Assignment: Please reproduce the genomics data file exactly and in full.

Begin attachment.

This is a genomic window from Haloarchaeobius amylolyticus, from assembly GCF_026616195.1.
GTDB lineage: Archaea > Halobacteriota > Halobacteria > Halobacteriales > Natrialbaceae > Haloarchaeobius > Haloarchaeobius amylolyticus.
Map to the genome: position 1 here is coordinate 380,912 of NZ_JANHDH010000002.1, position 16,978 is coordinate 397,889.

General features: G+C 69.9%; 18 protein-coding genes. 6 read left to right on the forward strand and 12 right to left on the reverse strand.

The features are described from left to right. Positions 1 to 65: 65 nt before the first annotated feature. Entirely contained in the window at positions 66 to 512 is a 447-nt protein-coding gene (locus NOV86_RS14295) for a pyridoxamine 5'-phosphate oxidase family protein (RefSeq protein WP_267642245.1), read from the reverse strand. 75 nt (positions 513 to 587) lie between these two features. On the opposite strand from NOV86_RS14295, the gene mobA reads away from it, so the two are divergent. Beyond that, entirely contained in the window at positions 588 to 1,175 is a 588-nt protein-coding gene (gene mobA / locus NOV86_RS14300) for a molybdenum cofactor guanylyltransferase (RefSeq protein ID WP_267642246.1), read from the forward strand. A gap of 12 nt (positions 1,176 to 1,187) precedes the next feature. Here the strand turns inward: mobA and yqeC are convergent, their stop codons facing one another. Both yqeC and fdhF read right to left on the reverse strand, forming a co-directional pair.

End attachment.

This is a genomic window from Haloarchaeobius amylolyticus, from assembly GCF_026616195.1.
GTDB lineage: Archaea > Halobacteriota > Halobacteria > Halobacteriales > Natrialbaceae > Haloarchaeobius > Haloarchaeobius amylolyticus.
Map to the genome: position 1 here is coordinate 380,912 of NZ_JANHDH010000002.1, position 16,978 is coordinate 397,889.

General features: G+C 69.9%; 18 protein-coding genes. 6 read left to right on the forward strand and 12 right to left on the reverse strand.

The features are described from left to right. Positions 1 to 65: 65 nt before the first annotated feature. Entirely contained in the window at positions 66 to 512 is a 447-nt protein-coding gene (locus NOV86_RS14295) for a pyridoxamine 5'-phosphate oxidase family protein (RefSeq protein WP_267642245.1), read from the reverse strand. 75 nt (positions 513 to 587) lie between these two features. On the opposite strand from NOV86_RS14295, the gene mobA reads away from it, so the two are divergent. Beyond that, entirely contained in the window at positions 588 to 1,175 is a 588-nt protein-coding gene (gene mobA / locus NOV86_RS14300) for a molybdenum cofactor guanylyltransferase (RefSeq protein ID WP_267642246.1), read from the forward strand. A gap of 12 nt (positions 1,176 to 1,187) precedes the next feature. Here the strand turns inward: mobA and yqeC are convergent, their stop codons facing one another. Both yqeC and fdhF read right to left on the reverse strand, forming a co-directional pair.